Texas allowed to float barriers on border river to deter immigrants
The state argued that the barrier isn't a structure that requires authorisation and that it notified the International Boundary Water Commission
HOUSTON: A federal appeals court ruled that Texas can keep the floating barriers it set up to deter migrants from crossing the US-Mexico border river Rio Grande.
On Thursday, the 5th US Circuit Court of Appeals issued the temporary stay but did not provide further details, reports Xinhua news agency.
Federal District Judge David A. Ezra on Wednesday ordered that Republican-led Texas must remove the floating barriers by September 15 at its own expense and stop building further obstructions in the river.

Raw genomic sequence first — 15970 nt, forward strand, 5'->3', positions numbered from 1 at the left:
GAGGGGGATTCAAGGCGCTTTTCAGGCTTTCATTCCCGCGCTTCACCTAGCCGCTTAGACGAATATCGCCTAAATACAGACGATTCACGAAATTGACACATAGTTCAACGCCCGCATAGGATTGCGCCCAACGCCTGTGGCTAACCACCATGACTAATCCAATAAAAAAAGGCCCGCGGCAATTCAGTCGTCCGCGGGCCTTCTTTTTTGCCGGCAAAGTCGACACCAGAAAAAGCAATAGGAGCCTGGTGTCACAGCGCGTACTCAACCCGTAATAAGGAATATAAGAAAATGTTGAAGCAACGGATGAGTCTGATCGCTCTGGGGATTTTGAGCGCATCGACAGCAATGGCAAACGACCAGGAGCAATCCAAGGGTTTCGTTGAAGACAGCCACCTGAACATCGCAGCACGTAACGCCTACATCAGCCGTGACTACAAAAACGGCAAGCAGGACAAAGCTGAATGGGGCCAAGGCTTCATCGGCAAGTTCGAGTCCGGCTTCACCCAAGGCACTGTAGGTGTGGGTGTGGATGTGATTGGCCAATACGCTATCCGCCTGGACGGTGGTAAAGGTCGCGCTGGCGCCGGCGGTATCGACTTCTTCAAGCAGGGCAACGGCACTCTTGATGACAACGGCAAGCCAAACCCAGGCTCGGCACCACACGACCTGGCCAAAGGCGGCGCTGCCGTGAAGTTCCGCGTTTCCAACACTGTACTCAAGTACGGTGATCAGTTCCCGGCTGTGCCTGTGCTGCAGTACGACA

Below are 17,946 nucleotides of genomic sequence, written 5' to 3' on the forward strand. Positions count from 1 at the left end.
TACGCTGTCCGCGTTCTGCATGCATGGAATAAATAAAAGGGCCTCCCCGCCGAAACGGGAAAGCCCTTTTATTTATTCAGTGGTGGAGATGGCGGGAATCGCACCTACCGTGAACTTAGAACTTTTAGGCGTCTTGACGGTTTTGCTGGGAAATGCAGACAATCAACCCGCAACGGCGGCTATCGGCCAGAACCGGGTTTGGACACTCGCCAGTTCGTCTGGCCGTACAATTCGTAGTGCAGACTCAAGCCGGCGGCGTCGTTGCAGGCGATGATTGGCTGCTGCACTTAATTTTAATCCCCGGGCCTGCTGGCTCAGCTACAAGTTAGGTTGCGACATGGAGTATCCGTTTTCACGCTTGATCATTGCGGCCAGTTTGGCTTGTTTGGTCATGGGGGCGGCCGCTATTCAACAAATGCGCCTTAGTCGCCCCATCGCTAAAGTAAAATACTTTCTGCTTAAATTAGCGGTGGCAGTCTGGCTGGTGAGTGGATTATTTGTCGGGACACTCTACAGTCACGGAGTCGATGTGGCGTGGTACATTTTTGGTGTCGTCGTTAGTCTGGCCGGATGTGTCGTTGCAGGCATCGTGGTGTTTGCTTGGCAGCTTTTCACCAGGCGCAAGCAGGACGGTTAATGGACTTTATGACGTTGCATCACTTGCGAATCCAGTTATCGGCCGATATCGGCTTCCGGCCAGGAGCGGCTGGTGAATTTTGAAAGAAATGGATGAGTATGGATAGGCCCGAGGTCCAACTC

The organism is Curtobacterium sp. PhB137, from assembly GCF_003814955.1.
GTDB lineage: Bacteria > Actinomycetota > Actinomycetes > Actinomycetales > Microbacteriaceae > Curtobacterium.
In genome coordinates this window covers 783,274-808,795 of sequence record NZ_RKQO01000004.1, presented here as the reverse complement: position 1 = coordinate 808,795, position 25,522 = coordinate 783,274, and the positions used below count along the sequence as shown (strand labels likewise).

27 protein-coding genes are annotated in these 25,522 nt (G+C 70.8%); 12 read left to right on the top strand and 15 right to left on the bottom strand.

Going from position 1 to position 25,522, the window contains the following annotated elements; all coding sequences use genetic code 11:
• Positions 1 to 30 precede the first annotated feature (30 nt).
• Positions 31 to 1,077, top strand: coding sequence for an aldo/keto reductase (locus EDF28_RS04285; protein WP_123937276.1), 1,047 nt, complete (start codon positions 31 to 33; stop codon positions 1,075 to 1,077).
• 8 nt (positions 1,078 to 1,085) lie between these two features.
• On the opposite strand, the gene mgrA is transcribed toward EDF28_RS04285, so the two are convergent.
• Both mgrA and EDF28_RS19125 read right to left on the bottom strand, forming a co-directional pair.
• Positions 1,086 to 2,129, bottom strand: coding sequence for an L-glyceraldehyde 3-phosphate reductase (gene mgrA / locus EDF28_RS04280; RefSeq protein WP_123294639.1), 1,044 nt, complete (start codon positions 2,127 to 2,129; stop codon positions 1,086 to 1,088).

"Unfortunately for Texas, permission is exactly what federal law requires before installing obstructions in the nation's navigable waters," Ezra wrote in his order.
Texas Governor Greg Abbott's office immediately appealed Ezra's ruling, saying that the state "is prepared to take this fight all the way to the US Supreme Court".
President Joe Biden's administration filed a lawsuit against Texas in late July, alleging that the state and its Governor violated the Rivers and Harbors Appropriation Act by building a structure in the country water without permission from the US Army Corps of Engineers.
The state argued that the barrier isn't a structure that requires authorisation and that it notified the International Boundary Water Commission, the binational body that regulates the Rio Grande, before the installation.
The Mexican government has repeatedly condemned the establishment of water barriers in the Rio Grande as a "violation of our sovereignty".